While We’re Young Review

While We're Young
  • Directing7.5
  • Writing8
  • Acting7

Noah Baumbach's While We're Young is an unbalanced film about youth and how we both miss it and hate it. Baumbach hasn't exactly captured lightening in a bottle, but his approach is sincere enough to deem it a worthy viewing, despite the film's negative general attitude.


Indie director/writer Noah Baumbach‘s While We’re Young is the filmmaker’s latest descent into sadness, as he approaches youth and how we both miss it and hate it with an angry swing, constantly shaking his head at today’s youth with an unusual amount of negativity.

Josh (Ben Stiller) and Cornelia (Naomi Watts) are a kid-less couple in their middle-aged years. They don’t exactly regret all of those missed opportunities that they passed up on when they were young, but they do kind of miss the days of being wild and free.

These feelings poke their heads out when the couple runs into Jamie (Adam Driver) and Darby (Amanda Seyfried) — a young and hip couple in their 20s.

Instantly, Josh and Cornelia start to use this newly-formed relationship as a means of escaping to their past and clinging onto youth once more, in hopes of revitalizing their own personal lives and perhaps strengthening their beliefs on age and their lack of interest in acting their own age.

Noah Baumbach has made many great films, all of which come with a unique vision of comedy and honest sincerity. His characters are often relatable and sometimes a little too comical in how they handle certain situations.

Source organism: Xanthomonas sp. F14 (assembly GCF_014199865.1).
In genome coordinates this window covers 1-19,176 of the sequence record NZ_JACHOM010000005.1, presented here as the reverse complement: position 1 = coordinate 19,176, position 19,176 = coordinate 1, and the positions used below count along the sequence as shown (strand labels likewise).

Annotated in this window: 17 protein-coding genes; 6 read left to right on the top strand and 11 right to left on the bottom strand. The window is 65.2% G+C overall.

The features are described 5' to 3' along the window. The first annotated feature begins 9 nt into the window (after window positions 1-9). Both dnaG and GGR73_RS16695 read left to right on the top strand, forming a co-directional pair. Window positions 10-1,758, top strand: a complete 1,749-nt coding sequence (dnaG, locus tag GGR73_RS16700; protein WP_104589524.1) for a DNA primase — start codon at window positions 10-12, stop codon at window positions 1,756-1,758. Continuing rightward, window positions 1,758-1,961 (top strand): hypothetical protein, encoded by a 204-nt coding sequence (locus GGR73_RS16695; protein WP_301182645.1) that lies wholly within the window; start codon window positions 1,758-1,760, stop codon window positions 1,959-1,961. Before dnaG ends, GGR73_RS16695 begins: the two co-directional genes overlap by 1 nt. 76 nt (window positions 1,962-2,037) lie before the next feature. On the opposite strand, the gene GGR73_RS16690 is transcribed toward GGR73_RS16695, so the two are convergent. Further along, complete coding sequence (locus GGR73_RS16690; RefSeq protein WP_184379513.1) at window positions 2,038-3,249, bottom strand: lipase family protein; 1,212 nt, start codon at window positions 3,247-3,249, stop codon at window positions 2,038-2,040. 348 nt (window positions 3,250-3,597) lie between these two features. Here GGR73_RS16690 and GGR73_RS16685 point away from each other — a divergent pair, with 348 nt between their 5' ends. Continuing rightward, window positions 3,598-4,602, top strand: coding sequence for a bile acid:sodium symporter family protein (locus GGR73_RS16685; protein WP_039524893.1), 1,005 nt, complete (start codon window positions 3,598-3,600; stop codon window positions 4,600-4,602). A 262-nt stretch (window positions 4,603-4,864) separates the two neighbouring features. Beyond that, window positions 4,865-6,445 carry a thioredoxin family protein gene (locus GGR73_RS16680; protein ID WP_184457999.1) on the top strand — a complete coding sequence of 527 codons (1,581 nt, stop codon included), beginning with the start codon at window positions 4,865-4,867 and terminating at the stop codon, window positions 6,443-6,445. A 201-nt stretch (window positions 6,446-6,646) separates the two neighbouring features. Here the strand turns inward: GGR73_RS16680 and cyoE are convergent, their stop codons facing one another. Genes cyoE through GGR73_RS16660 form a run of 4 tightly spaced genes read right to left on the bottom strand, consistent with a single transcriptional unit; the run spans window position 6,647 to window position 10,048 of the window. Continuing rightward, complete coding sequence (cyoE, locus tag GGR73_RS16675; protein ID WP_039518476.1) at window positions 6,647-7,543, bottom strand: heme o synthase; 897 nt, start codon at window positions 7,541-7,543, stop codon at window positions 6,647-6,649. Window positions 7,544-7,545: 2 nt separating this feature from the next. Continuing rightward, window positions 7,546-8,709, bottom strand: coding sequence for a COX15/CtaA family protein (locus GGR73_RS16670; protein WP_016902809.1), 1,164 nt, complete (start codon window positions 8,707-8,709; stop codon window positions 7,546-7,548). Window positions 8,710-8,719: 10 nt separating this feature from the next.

But Baumbach almost always manages to bring things around and deliver films that feel both funny and yet true, always wrestling with their source material in a manner that just makes sense.

While We’re Young doesn’t exactly follow that format and instead feels like an angry middle-aged man writing from a tall tree, looking down on the youth of today in disgust.

He doesn’t just convey this message with his characters, which are almost as different just as much as they are the same. He does this with the film’s tone, which is mostly depressing and makes for a downer of a film.

Sure, there are plenty of laughs to be found when Ben Stiller finds out that his knees have arthritis or when Naomi Watts‘ character takes up a gangster rap dance class to try and fit in, but those comedic moments are light, while the film’s distressing tone is constantly lingering over everything else.

Baumbach did this once before with Ben Stiller in Greenberg, which is an under-rated gem. That film cleverly ties in the feelings of hopelessness and being lost in a world among adults, wondering exactly where you fit in, while also being a complete dick to everyone around you.

But that works as both a black comedy and an honest approach at negativity, while While We’re Young tries to expose the hip and cool youngsters of today through a light of superiority that is almost sickening.

Ben Stiller, Naomi Watts, Adam Driver and Amanda Seyfried fit their roles on basic levels, each corresponding to their characters age and stereotypes fine, but doing nothing more than filling those voided stereotypes with a thin layer of security.

Not a single one of them sticks out above the rest and gives the film any sort of life or hope, leaving Baumbach’s film feeling like a big middle finger in the air to anyone that has ever cracked an innocent joke about age to Baumbach at some point in time.

While We’re Young isn’t the Noah Baumbach film that fans might be expecting and is instead a filmmaker’s attempt at letting out a little steam and venting on a rather large canvas. I sure hope that he got it all out, because I’d love to see him return to making films with a little more heart and energy in them.

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